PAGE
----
The World Health Organization said on Wednesday that ivermectin – touted by some on social media as a Covid-19 “miracle cure” – should not be used to treat coronavirus patients.
In response to the whirlwind of claims surrounding the cheap antiparasitic drug, the WHO has released guidelines stating that ivermectin should only be used on Covid-19 patients in clinical trials.
The United Nations health agency said there was “very low certainty of evidence” on the effects of ivermectin on mortality, hospitalization and clearing of the virus from the body.
Facebook posts and articles endorsing ivermectin have proliferated in Brazil, France, South Africa and South Korea as governments around the world grapple with vaccination programs.
The pandemic has caused an increase in demand for this drug, especially in Latin America.
But in an update to its guidelines on Covid-19 therapeutics, the WHO said: “We recommend not to use ivermectin in patients with Covid-19, except in a clinical trial. .
“This recommendation applies to patients with any severity of disease and any duration of symptoms.”
– “Ongoing concerns” –
WHO has reviewed studies comparing ivermectin with placebo and other drugs in 16 randomized controlled trials involving 2,400 patients.
“We currently lack convincing evidence for a mechanism of action of ivermectin in Covid-19, and any observed clinical benefit would be unexplained,” he said.
The drug has long been used to treat parasites such as head lice and river blindness in sub-Saharan Africa.
The WHO recommendation was triggered by “increased international attention” on ivermectin as a potential treatment for Covid-19.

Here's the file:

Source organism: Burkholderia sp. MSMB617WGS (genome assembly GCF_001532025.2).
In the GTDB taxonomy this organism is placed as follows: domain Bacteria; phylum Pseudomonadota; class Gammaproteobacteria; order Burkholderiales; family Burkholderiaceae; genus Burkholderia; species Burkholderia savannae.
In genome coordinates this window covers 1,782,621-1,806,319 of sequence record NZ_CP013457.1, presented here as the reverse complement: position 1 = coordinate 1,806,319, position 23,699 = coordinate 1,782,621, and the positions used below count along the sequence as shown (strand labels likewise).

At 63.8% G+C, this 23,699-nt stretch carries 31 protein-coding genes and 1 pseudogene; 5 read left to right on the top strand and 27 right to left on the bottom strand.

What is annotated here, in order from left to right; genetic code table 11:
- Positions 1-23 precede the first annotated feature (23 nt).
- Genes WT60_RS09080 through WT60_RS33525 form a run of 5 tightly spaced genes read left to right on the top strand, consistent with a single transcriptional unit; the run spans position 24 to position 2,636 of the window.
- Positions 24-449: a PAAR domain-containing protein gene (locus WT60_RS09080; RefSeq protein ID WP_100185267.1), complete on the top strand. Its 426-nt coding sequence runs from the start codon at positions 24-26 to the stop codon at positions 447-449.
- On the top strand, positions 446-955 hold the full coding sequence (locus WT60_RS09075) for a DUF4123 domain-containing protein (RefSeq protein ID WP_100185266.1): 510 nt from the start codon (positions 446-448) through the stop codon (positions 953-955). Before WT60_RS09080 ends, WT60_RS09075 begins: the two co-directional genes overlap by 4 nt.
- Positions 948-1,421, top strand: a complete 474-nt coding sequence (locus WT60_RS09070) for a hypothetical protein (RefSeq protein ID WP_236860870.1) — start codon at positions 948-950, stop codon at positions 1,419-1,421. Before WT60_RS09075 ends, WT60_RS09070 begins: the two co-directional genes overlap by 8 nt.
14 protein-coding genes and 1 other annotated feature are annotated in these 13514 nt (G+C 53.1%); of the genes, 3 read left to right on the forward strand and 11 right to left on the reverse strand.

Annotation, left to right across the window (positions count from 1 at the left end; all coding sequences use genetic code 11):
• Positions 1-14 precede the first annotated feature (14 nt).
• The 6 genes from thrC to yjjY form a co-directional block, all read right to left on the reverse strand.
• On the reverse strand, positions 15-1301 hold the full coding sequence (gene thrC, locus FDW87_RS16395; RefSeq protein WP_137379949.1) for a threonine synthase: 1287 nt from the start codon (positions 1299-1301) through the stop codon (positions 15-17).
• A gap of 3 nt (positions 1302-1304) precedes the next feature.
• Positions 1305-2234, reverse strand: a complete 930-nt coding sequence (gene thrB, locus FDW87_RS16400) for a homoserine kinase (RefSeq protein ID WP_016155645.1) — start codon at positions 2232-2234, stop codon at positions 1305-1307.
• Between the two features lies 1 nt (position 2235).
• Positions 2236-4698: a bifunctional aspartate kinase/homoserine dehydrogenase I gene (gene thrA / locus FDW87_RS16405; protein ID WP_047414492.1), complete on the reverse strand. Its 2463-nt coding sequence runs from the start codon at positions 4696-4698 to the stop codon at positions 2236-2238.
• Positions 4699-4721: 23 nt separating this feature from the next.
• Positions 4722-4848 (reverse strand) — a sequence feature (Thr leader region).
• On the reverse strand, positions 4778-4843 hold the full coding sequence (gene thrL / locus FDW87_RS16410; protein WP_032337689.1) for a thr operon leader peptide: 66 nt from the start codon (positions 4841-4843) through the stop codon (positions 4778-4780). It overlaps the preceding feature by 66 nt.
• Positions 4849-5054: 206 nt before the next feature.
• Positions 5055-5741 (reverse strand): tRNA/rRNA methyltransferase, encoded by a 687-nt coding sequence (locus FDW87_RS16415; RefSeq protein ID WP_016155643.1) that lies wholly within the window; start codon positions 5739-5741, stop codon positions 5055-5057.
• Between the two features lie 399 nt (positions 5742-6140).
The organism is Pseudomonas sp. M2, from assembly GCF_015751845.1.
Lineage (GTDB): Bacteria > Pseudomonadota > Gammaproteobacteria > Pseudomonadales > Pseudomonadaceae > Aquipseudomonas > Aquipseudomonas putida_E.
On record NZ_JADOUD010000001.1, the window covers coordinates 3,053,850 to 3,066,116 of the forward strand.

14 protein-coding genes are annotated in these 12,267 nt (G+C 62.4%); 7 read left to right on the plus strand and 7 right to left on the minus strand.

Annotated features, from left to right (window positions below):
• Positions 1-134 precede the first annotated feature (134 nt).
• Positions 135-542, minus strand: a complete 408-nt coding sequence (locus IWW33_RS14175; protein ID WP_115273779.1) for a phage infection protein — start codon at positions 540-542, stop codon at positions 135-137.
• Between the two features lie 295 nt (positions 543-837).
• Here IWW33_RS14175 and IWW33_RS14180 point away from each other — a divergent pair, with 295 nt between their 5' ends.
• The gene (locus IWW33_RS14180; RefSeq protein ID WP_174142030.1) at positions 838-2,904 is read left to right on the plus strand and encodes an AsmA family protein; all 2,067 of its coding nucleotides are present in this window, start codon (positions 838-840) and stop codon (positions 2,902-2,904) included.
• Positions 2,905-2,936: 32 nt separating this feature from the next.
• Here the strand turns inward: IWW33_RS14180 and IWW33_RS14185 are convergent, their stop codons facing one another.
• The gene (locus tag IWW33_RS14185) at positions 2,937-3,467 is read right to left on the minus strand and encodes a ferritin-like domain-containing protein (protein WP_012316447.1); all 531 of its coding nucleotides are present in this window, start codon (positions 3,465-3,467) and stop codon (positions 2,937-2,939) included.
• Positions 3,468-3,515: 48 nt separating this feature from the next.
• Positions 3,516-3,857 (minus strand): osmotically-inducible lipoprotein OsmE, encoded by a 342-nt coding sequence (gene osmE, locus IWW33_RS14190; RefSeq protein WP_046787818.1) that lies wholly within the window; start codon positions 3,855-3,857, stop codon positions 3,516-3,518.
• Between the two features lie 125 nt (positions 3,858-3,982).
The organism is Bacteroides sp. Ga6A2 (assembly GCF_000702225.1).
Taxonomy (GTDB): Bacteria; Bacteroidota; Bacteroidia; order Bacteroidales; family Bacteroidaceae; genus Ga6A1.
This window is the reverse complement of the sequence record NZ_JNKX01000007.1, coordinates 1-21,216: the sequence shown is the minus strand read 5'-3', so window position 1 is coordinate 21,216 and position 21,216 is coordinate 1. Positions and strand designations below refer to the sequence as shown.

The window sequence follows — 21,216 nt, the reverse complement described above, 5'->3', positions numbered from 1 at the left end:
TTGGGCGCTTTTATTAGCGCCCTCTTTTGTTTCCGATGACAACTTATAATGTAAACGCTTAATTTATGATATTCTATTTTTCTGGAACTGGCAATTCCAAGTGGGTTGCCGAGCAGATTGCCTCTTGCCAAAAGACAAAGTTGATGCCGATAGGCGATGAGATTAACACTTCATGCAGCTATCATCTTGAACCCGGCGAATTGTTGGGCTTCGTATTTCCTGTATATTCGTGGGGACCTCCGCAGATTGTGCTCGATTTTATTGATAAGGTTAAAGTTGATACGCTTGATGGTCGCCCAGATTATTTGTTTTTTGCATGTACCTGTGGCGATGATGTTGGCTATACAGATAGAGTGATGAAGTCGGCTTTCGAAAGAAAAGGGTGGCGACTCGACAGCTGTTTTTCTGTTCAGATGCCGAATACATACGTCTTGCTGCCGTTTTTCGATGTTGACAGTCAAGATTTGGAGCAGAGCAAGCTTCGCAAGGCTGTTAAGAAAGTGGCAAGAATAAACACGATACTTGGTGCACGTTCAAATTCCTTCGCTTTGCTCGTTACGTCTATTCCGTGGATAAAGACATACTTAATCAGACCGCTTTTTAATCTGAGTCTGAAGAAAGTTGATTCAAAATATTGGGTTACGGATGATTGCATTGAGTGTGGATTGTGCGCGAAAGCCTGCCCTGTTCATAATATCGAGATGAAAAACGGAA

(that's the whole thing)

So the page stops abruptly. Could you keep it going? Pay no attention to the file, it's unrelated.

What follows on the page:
But the guidelines said: “The effects of ivermectin on mortality, mechanical ventilation, hospital admission, length of hospital stay, and viral clearance remain uncertain due to the very low certainty of the evidence regarding. each of these results. “
WHO experts stressed that the guidelines were not rigid and could be updated over time if new evidence came to light.
But for now, “the low cost and wide availability do not justify, in the opinion of the group, the use of a drug for which the benefits remain very uncertain and the lingering concerns about the harms remain.”
– WHO fights against “ unproven therapies ” –
Ivermectin is one of a series of drugs tested as a potential treatment for Covid-19 since the start of the pandemic.
Much like hydroxychloroquine, an antimalarial drug – so far unproven in clinical trials – ivermectin is widely available and relatively inexpensive.
The recommendation is likely to cause fury and skepticism among social media drug champions.
Often, the rhetoric that goes around social media for ivermectin is the same as for hydroxychloroquine: that the authorities deliberately ignore it because it is not profitable for the pharmaceutical industry.
However, its claimed benefits in the fight against the Covid-19 pandemic have not been proven in major clinical trials.
WHO Clinical Management Officer Janet Diaz told reporters: “We have fought this overuse of unproven therapies, especially some of the drugs being reused in various parts of the world with no evidence of efficacy.
“So it’s always worrying because there can be more harm than good.”
Additionally, “it can starve conditions that should be treated with these drugs.”
– Diversion –
Proponents of ivermectin, like those of hydroxychloroquine, often claim that it is already widely used – even for entirely different purposes – so its use for Covid-19 is nothing to worry about.
However, Bram Rochwerg, chairman of the Guidelines Development Group (GDG) methods behind the WHO recommendation, told reporters that while ivermectin was a “relatively safe drug,” the dosing regimens used to other diseases were not comparable.
“The other potential for harm … was a diversion of attention and resources from supportive care that we know works for Covid patients,” he added.
Without evidence of effectiveness, the GDG considered that “these other factors outweighed any potential for uncertain benefit”.
Last week, the EU medicines regulator also advised against using ivermectin for the coronavirus outside of clinical trials.
The United States Food and Drug Administration’s Frequently Asked Questions page about Covid-19 says bluntly “no.” in response to “Should I take ivermectin to prevent or treat Covid-19?”.
(Except for the title, this story was not edited by UK Time News staff and is posted Platforms.)